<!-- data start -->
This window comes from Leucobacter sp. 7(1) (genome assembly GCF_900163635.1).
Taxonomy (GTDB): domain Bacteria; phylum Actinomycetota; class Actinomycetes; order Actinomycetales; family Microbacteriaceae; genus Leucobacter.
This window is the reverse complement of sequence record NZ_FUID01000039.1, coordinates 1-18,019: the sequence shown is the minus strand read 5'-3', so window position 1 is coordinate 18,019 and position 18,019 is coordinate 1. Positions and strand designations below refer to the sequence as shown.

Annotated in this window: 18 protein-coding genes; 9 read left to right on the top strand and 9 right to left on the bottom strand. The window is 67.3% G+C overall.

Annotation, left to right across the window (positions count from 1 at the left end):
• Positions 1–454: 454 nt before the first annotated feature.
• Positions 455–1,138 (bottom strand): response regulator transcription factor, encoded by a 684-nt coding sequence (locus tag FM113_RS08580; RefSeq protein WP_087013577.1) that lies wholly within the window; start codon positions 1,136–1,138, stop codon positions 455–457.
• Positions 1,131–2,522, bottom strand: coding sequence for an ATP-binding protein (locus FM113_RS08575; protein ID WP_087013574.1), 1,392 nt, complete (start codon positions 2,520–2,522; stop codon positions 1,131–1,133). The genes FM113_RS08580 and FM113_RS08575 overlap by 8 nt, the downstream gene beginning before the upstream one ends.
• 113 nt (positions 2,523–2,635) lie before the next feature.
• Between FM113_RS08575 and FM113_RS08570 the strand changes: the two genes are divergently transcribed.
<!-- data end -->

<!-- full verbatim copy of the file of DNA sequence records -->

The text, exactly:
This window comes from Leucobacter sp. 7(1) (genome assembly GCF_900163635.1).
Taxonomy (GTDB): domain Bacteria; phylum Actinomycetota; class Actinomycetes; order Actinomycetales; family Microbacteriaceae; genus Leucobacter.
This window is the reverse complement of sequence record NZ_FUID01000039.1, coordinates 1-18,019: the sequence shown is the minus strand read 5'-3', so window position 1 is coordinate 18,019 and position 18,019 is coordinate 1. Positions and strand designations below refer to the sequence as shown.

Annotated in this window: 18 protein-coding genes; 9 read left to right on the top strand and 9 right to left on the bottom strand. The window is 67.3% G+C overall.

Annotation, left to right across the window (positions count from 1 at the left end):
• Positions 1–454: 454 nt before the first annotated feature.
• Positions 455–1,138 (bottom strand): response regulator transcription factor, encoded by a 684-nt coding sequence (locus tag FM113_RS08580; RefSeq protein WP_087013577.1) that lies wholly within the window; start codon positions 1,136–1,138, stop codon positions 455–457.
• Positions 1,131–2,522, bottom strand: coding sequence for an ATP-binding protein (locus FM113_RS08575; protein ID WP_087013574.1), 1,392 nt, complete (start codon positions 2,520–2,522; stop codon positions 1,131–1,133). The genes FM113_RS08580 and FM113_RS08575 overlap by 8 nt, the downstream gene beginning before the upstream one ends.
• 113 nt (positions 2,523–2,635) lie before the next feature.
• Between FM113_RS08575 and FM113_RS08570 the strand changes: the two genes are divergently transcribed.